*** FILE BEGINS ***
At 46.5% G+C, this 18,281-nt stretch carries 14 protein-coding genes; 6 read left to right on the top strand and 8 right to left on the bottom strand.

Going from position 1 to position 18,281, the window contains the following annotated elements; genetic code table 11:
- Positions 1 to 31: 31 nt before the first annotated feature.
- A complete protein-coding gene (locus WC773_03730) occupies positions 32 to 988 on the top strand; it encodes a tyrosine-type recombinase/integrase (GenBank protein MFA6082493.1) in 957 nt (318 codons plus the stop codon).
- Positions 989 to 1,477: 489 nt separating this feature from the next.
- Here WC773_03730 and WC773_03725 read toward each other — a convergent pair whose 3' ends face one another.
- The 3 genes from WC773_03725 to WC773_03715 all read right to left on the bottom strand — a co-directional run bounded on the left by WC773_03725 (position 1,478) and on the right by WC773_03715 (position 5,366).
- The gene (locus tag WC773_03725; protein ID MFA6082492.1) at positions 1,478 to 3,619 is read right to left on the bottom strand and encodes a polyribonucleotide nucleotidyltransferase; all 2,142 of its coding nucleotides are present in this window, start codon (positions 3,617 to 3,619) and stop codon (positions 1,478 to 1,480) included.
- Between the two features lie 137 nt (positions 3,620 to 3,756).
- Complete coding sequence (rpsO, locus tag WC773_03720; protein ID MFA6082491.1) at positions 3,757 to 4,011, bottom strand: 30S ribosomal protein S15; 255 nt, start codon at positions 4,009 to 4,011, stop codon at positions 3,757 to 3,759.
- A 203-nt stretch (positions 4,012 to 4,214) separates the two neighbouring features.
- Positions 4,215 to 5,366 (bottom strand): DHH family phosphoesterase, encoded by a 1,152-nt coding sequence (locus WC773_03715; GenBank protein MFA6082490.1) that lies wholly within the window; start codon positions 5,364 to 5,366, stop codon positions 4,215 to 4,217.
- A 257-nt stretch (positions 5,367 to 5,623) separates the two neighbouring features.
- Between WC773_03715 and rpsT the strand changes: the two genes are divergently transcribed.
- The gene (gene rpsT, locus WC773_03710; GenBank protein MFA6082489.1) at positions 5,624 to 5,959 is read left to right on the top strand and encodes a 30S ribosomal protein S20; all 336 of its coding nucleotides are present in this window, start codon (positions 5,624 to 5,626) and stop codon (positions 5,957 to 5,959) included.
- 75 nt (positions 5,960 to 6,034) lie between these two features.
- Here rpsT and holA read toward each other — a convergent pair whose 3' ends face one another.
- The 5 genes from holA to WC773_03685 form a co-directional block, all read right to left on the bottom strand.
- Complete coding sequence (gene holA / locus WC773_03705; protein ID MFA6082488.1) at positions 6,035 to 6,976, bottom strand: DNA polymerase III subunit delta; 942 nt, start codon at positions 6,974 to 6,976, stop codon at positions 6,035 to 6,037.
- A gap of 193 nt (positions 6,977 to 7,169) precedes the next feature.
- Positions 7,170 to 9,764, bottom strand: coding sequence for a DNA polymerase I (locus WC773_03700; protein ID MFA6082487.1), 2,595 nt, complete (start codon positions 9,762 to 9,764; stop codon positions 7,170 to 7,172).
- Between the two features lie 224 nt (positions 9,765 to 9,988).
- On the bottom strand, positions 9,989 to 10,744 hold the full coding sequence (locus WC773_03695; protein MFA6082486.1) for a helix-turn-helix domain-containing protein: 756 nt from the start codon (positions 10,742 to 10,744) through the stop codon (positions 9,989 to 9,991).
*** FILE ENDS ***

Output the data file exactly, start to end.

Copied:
At 46.5% G+C, this 18,281-nt stretch carries 14 protein-coding genes; 6 read left to right on the top strand and 8 right to left on the bottom strand.

Going from position 1 to position 18,281, the window contains the following annotated elements; genetic code table 11:
- Positions 1 to 31: 31 nt before the first annotated feature.
- A complete protein-coding gene (locus WC773_03730) occupies positions 32 to 988 on the top strand; it encodes a tyrosine-type recombinase/integrase (GenBank protein MFA6082493.1) in 957 nt (318 codons plus the stop codon).
- Positions 989 to 1,477: 489 nt separating this feature from the next.
- Here WC773_03730 and WC773_03725 read toward each other — a convergent pair whose 3' ends face one another.
- The 3 genes from WC773_03725 to WC773_03715 all read right to left on the bottom strand — a co-directional run bounded on the left by WC773_03725 (position 1,478) and on the right by WC773_03715 (position 5,366).
- The gene (locus tag WC773_03725; protein ID MFA6082492.1) at positions 1,478 to 3,619 is read right to left on the bottom strand and encodes a polyribonucleotide nucleotidyltransferase; all 2,142 of its coding nucleotides are present in this window, start codon (positions 3,617 to 3,619) and stop codon (positions 1,478 to 1,480) included.
- Between the two features lie 137 nt (positions 3,620 to 3,756).
- Complete coding sequence (rpsO, locus tag WC773_03720; protein ID MFA6082491.1) at positions 3,757 to 4,011, bottom strand: 30S ribosomal protein S15; 255 nt, start codon at positions 4,009 to 4,011, stop codon at positions 3,757 to 3,759.
- A 203-nt stretch (positions 4,012 to 4,214) separates the two neighbouring features.
- Positions 4,215 to 5,366 (bottom strand): DHH family phosphoesterase, encoded by a 1,152-nt coding sequence (locus WC773_03715; GenBank protein MFA6082490.1) that lies wholly within the window; start codon positions 5,364 to 5,366, stop codon positions 4,215 to 4,217.
- A 257-nt stretch (positions 5,367 to 5,623) separates the two neighbouring features.
- Between WC773_03715 and rpsT the strand changes: the two genes are divergently transcribed.
- The gene (gene rpsT, locus WC773_03710; GenBank protein MFA6082489.1) at positions 5,624 to 5,959 is read left to right on the top strand and encodes a 30S ribosomal protein S20; all 336 of its coding nucleotides are present in this window, start codon (positions 5,624 to 5,626) and stop codon (positions 5,957 to 5,959) included.
- 75 nt (positions 5,960 to 6,034) lie between these two features.
- Here rpsT and holA read toward each other — a convergent pair whose 3' ends face one another.
- The 5 genes from holA to WC773_03685 form a co-directional block, all read right to left on the bottom strand.
- Complete coding sequence (gene holA / locus WC773_03705; protein ID MFA6082488.1) at positions 6,035 to 6,976, bottom strand: DNA polymerase III subunit delta; 942 nt, start codon at positions 6,974 to 6,976, stop codon at positions 6,035 to 6,037.
- A gap of 193 nt (positions 6,977 to 7,169) precedes the next feature.
- Positions 7,170 to 9,764, bottom strand: coding sequence for a DNA polymerase I (locus WC773_03700; protein ID MFA6082487.1), 2,595 nt, complete (start codon positions 9,762 to 9,764; stop codon positions 7,170 to 7,172).
- Between the two features lie 224 nt (positions 9,765 to 9,988).
- On the bottom strand, positions 9,989 to 10,744 hold the full coding sequence (locus WC773_03695; protein MFA6082486.1) for a helix-turn-helix domain-containing protein: 756 nt from the start codon (positions 10,742 to 10,744) through the stop codon (positions 9,989 to 9,991).